Valérie de Gasparin
She was born at Geneva. She was the wife of Agénor de Gasparin. She lived a great part of her life in the canton of Vaud, Switzerland, and was a prolific writer, on religion, social topics and travel. She was conspicuous as an opponent of religious and social innovations.
In addition to a number of translations of English and American authors, she published:
- Le mariage au point de vue chrétien, a work which won the Montyon prize from the French Academy (Marriage from the Christian Point of View, 1842)
- Allons faire fortune à Paris (Let's Go Make a Fortune in Paris, 1844)
- Un livre pour les femmes mariées (A Book for Wives, 1845)
- Il y a des pauvres à Paris et ailleurs, which also won the Montyon prize (There are Poor in Paris and Elsewhere, 1846)
- Quelques défauts des Chrétiens d'aujourd'hui (1853)
- Des corporations monastiques au sein du protestantisme (1855)
- Les horizons prochains (The Near Horizon, 1859)
- Les horizons célestes (The Heavenly Horizon, 1859)
- Vesper (1861)
- Les tristesses humaines (1863)
- La lèpre sociale (1870)
- Journey in the South by an Ignoramus
- Read and Judge, strictures on the Salvation Army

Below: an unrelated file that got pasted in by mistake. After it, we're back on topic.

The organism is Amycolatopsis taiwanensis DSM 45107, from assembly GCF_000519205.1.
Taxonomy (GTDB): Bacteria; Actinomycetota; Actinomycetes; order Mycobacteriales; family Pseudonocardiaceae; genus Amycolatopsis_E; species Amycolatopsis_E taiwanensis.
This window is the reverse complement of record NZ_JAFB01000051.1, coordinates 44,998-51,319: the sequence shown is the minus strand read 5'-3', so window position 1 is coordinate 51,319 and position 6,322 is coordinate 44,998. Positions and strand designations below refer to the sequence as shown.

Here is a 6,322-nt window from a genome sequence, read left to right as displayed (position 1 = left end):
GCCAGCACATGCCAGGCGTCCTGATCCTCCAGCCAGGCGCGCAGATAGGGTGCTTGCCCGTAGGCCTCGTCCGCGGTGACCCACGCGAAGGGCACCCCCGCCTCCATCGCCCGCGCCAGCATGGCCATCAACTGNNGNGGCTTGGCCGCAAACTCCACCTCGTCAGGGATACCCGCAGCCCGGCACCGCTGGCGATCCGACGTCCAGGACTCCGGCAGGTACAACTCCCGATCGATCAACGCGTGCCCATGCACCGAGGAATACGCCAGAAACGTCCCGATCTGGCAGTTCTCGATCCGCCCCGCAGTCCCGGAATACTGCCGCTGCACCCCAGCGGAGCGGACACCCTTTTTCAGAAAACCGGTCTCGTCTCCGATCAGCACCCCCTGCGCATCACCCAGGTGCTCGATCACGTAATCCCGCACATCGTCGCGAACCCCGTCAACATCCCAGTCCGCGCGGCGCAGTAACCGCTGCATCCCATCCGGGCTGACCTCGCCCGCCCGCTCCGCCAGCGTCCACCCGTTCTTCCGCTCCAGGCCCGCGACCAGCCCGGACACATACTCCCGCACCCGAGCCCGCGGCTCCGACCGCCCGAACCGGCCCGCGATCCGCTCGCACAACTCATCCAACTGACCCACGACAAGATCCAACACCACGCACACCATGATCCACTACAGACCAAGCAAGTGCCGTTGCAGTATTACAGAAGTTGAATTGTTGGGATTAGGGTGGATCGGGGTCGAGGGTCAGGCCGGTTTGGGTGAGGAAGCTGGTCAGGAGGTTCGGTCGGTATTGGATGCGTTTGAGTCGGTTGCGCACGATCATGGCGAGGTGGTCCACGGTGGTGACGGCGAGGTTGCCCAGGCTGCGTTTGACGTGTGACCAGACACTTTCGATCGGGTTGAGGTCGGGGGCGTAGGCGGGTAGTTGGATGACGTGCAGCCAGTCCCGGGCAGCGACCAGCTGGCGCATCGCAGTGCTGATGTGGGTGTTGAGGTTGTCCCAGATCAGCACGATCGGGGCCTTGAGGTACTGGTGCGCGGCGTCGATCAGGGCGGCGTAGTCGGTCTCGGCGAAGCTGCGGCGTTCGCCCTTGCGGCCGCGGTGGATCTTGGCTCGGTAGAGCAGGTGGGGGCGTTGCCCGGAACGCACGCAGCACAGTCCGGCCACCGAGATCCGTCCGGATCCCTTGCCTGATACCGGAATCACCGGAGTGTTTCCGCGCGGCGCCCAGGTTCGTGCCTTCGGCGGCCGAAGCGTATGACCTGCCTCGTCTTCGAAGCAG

Several of her books were translated into English, the books of 1859 being read very widely in the United States in their English form.
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- This article incorporates text from a publication now in the public domain: Gilman, D. C.; Peck, H. T.; Colby, F. M., eds. (1905). "Gasparin, Valérie Boissier, Countess de". New International Encyclopedia (1st ed.). New York: Dodd, Mead.
- This article incorporates text from a publication now in the public domain: Rines, George Edwin, ed. (1920). "Gasparin, Valérie Boissier, Comtesse de". Encyclopedia Americana.
- This article incorporates text from a publication now in the public domain: Ripley, George; Dana, Charles A., eds. (1879). "Gasparin, Adrien Étienne Pierre, count de". The American Cyclopædia.